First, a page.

There are common risks to your retirement that you have probably considered and factored into your planning, such as inflation, longevity, and health care. But a lesser-known threat that is just as important is that of liquidity.
Liquidity risk is the inability to have assets available to financially support unanticipated cash flow needs. It means having the majority of your assets not able to be sold quickly to support an emergency situation. There are three investment scenarios involving liquidity, returns, and risk that you need to factor in when planning for retirement.
Risk, Liquidity, and Returns
If your goal is to have a bulk of your assets available to cash out at any time, but you also desire low risk, you’re unfortunately going to have a low return. This type of asset is going to look like a basic savings account.
On the other hand, if you want lower risk but also slightly higher return, you’ll need to sacrifice liquidity. You could invest in something like real estate that will require time and paperwork to sell.
Finally, if your priorities are high liquidity plus high return, your risk is going to increase. This type of investment will be in the arena of stocks.
What type of investment will work for your retirement? How much risk, liquidity and return are you wanting in your portfolio?
Diversification is Key
At first look, you may think that lots of liquidity feels safer and be drawn to investing in assets that are of high liquidity. But remember, you also want to ensure that you have enough income to last your retirement, and high liquidity is a risk in that regard.
The key is to achieve a balance within your portfolio. You will want to have both long-term and short-term investments. Your short-term investments will play the role of being easily liquidated, while the long-term ones can grow to provide for your retirement.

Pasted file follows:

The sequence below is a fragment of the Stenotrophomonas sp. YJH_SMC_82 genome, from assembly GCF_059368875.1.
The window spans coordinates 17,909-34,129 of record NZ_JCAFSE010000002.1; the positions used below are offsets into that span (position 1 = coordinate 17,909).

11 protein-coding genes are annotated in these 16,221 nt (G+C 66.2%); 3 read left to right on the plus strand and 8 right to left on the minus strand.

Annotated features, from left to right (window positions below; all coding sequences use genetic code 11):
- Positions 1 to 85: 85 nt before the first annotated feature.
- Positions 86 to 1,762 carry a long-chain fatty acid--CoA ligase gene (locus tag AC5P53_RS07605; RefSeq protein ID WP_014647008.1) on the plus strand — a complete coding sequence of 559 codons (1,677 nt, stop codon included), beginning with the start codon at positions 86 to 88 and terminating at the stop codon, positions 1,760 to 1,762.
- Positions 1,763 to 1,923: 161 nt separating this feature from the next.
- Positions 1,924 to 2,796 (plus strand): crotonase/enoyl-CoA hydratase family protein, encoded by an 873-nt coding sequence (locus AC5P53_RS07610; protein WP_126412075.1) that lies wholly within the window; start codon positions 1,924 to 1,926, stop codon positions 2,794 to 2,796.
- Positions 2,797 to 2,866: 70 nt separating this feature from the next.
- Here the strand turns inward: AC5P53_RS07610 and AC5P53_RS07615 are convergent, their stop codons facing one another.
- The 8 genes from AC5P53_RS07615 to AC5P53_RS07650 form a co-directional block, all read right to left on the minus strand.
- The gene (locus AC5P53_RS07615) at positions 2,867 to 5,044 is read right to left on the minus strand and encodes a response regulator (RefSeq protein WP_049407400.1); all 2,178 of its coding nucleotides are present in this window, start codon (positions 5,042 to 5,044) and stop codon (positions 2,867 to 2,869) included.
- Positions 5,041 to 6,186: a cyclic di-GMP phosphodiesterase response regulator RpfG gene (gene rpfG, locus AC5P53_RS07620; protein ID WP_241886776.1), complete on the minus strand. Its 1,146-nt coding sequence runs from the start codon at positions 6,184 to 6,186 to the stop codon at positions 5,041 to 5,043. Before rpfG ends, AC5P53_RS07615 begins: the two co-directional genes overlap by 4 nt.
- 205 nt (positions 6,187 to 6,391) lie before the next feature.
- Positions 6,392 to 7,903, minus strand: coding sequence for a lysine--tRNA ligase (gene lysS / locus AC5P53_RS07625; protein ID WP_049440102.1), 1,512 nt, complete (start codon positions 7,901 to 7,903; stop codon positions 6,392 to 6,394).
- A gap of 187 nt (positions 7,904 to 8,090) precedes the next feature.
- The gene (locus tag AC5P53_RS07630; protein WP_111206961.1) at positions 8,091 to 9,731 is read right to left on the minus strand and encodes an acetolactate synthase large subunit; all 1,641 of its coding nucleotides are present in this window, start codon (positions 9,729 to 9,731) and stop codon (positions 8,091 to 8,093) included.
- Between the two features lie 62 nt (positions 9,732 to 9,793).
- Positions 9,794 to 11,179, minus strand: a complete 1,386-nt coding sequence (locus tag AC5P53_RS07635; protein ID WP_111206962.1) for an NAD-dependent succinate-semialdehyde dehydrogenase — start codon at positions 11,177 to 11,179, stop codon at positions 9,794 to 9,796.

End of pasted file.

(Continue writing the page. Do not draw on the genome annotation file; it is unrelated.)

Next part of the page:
You have plenty of options to achieve this balance. Some assets are not easily sold quickly, at least not without loss, such as real estate and business interests. Some life annuities offer a limited ability to liquidate, and deferred annuities provide liquidity, but with charges that will decrease the value. For other investments, choose differing maturity dates to give yourself some breathing room.
Plan Ahead for Liquidity
When creating or evaluating your portfolio in light of your retirement goals, plan for having sufficient liquidity. Retirement often brings surprise expenses, and you will require the ability to sell off some of your investments to provide for these costs.
Beyond diversifying, consider what assets are available if liquidity is needed. Create a cash reserve, but also research your options when it comes to borrowing from a life insurance contract, a home equity line of credit, or reverse mortgage line of credit.
Take Systematic Withdrawals
Another strategy that will provide for liquidity is taking systematic withdrawals from a diversified portfolio. With this method, you aren’t merely liquidating your assets when you need the money, but living off the income of your investments while still allowing the principal to grow.
Systematic withdrawals also provide for flexibility. You will be able to change strategies as laws change, investment conditions alter, and life situations occur.
More than anything else, remember that you need to create a portfolio based on what you need. As you aim for retirement, make sure that your goals, concerns, and plans line up with your investments so that you can rest at ease that you will be taken care of in the latter years of your life.
To learn more, download our free checklist, 12 Steps To A Successful Retirement today. If you need help, call my office at 770.249.7424 or email me today at firstname.lastname@example.org.